The 20 minute ride ended up being an hour's, probably shorter than it would have been by matatu.

Apparently, the same train we were in had stalled twice since the beginning of the year. I am aware that the Monday evening train arrived 20 minutes late. This makes it for 3 stalls for the first 9 days of the year Rift Valley Railways.

I wonder why they don't ask those on the train to help in pushing and jump starting the train.

See my first post on a ride on the Syokimau - Imara Daima train.

Tuesday, 7 January 2014

Pussyfooting with the IMF

Christine Lagarde at Mindspeak
(image: @bobcollymore)
On Monday, 6th of January, 2014, I attended my first Mindspeak at the Intercontinental.

Like everyone else walking out of the packed room, I had a smirk on my face, and no, this was not due to the croissants that people were going to have for tea.

They wanna know, Who's that girl? (La, la, la, la, la, la, la, la, la, la, la)

Christine Lagarde had done an awesome job there, I was impressed. I'm quite surprised that Lagarde is not a diplomat, for she is quite good at the art of wooing people and making them look forward to the idiomatic trip to hell. But then again, that's her job, and I it looks like she really does earn her salary.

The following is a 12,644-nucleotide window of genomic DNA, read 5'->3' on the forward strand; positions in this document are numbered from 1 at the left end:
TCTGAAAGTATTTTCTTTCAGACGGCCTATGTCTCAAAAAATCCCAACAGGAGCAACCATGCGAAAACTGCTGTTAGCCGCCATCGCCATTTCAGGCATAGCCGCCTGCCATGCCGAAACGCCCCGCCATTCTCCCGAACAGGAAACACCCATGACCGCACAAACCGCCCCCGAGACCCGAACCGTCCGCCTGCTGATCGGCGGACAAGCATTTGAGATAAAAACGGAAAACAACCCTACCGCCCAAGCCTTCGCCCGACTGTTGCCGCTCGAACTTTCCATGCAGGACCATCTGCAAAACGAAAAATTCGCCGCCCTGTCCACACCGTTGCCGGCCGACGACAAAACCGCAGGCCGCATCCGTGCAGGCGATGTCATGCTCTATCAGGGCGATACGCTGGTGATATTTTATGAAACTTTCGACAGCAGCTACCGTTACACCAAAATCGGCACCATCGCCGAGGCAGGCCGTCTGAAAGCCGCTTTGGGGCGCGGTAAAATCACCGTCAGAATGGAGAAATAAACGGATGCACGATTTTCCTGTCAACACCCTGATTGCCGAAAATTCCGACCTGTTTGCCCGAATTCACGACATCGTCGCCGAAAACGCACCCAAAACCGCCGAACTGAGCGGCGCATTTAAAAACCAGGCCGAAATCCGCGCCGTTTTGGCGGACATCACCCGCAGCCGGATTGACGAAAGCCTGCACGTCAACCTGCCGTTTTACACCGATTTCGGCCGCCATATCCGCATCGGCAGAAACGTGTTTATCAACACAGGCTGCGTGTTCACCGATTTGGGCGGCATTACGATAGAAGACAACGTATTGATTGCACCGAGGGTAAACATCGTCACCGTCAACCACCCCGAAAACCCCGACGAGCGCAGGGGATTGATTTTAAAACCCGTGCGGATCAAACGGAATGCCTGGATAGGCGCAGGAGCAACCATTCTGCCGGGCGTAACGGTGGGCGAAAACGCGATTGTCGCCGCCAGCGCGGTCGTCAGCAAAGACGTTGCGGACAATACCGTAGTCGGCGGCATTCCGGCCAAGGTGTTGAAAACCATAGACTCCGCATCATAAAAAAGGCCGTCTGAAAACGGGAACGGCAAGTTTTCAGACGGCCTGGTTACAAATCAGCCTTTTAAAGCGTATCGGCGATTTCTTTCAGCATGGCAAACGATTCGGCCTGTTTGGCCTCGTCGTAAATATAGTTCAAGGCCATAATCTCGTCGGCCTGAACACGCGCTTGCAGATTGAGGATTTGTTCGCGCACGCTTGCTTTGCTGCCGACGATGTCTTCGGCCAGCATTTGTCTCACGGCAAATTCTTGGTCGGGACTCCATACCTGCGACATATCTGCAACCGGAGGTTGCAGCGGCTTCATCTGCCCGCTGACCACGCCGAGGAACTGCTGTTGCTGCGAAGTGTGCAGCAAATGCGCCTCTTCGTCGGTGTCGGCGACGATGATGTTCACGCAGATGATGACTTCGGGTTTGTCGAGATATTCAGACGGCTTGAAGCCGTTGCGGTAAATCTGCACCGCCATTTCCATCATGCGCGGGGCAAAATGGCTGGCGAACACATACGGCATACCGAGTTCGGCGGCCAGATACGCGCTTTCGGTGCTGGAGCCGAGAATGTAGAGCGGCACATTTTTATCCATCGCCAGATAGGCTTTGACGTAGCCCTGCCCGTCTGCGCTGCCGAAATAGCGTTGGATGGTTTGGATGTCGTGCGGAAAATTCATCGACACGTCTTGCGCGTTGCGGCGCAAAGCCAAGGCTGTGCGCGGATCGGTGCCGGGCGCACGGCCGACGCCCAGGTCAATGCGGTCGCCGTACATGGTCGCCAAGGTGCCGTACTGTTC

See, being in the same room as the International Monetary Fund and what are respected economists in this country, I expected that we would ask the hard questions, that Lagarde would break a sweat. That never happened.

I don't know what the issue was, we did not do our homework?

See, living in a country like Kenya, IMF  does impact your life a lot. In her talking notes and in answering questions later on, Lagarde made it clear that her trip here was not a courtesy call, she was here for work. She then went ahead to say that the IMF is in the business of bailing out countries, and doesn't come in if a countries policies are on the right tracks.